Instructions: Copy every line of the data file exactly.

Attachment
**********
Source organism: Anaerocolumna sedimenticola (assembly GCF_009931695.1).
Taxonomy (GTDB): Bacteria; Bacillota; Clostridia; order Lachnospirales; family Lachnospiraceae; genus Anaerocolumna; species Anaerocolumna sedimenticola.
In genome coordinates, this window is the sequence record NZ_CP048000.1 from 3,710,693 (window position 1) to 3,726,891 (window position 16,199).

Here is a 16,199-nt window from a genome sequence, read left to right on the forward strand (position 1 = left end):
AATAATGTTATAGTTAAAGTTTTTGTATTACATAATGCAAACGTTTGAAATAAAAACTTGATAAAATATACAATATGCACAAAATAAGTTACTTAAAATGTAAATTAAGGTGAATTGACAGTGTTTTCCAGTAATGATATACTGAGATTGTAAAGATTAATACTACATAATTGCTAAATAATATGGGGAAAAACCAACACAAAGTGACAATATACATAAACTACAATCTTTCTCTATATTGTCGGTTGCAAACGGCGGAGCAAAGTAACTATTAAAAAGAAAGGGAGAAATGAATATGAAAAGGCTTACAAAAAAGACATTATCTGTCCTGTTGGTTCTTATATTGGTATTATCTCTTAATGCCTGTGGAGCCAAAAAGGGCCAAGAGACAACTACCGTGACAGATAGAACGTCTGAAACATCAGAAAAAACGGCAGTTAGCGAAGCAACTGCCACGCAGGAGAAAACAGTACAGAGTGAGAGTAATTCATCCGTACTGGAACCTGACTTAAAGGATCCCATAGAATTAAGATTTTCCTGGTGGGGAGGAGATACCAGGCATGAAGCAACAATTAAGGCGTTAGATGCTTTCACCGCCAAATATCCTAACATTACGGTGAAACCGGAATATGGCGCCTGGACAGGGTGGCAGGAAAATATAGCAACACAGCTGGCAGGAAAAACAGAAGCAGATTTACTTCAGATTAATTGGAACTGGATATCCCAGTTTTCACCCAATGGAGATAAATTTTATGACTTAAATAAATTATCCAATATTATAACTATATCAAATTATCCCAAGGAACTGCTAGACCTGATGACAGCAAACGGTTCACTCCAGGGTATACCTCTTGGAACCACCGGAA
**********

Source organism: Anaerocolumna sedimenticola (assembly GCF_009931695.1).
Taxonomy (GTDB): Bacteria; Bacillota; Clostridia; order Lachnospirales; family Lachnospiraceae; genus Anaerocolumna; species Anaerocolumna sedimenticola.
In genome coordinates, this window is the sequence record NZ_CP048000.1 from 3,710,693 (window position 1) to 3,726,891 (window position 16,199).

Here is a 16,199-nt window from a genome sequence, read left to right on the forward strand (position 1 = left end):
AATAATGTTATAGTTAAAGTTTTTGTATTACATAATGCAAACGTTTGAAATAAAAACTTGATAAAATATACAATATGCACAAAATAAGTTACTTAAAATGTAAATTAAGGTGAATTGACAGTGTTTTCCAGTAATGATATACTGAGATTGTAAAGATTAATACTACATAATTGCTAAATAATATGGGGAAAAACCAACACAAAGTGACAATATACATAAACTACAATCTTTCTCTATATTGTCGGTTGCAAACGGCGGAGCAAAGTAACTATTAAAAAGAAAGGGAGAAATGAATATGAAAAGGCTTACAAAAAAGACATTATCTGTCCTGTTGGTTCTTATATTGGTATTATCTCTTAATGCCTGTGGAGCCAAAAAGGGCCAAGAGACAACTACCGTGACAGATAGAACGTCTGAAACATCAGAAAAAACGGCAGTTAGCGAAGCAACTGCCACGCAGGAGAAAACAGTACAGAGTGAGAGTAATTCATCCGTACTGGAACCTGACTTAAAGGATCCCATAGAATTAAGATTTTCCTGGTGGGGAGGAGATACCAGGCATGAAGCAACAATTAAGGCGTTAGATGCTTTCACCGCCAAATATCCTAACATTACGGTGAAACCGGAATATGGCGCCTGGACAGGGTGGCAGGAAAATATAGCAACACAGCTGGCAGGAAAAACAGAAGCAGATTTACTTCAGATTAATTGGAACTGGATATCCCAGTTTTCACCCAATGGAGATAAATTTTATGACTTAAATAAATTATCCAATATTATAACTATATCAAATTATCCCAAGGAACTGCTAGACCTGATGACAGCAAACGGTTCACTCCAGGGTATACCTCTTGGAACCACCGGAA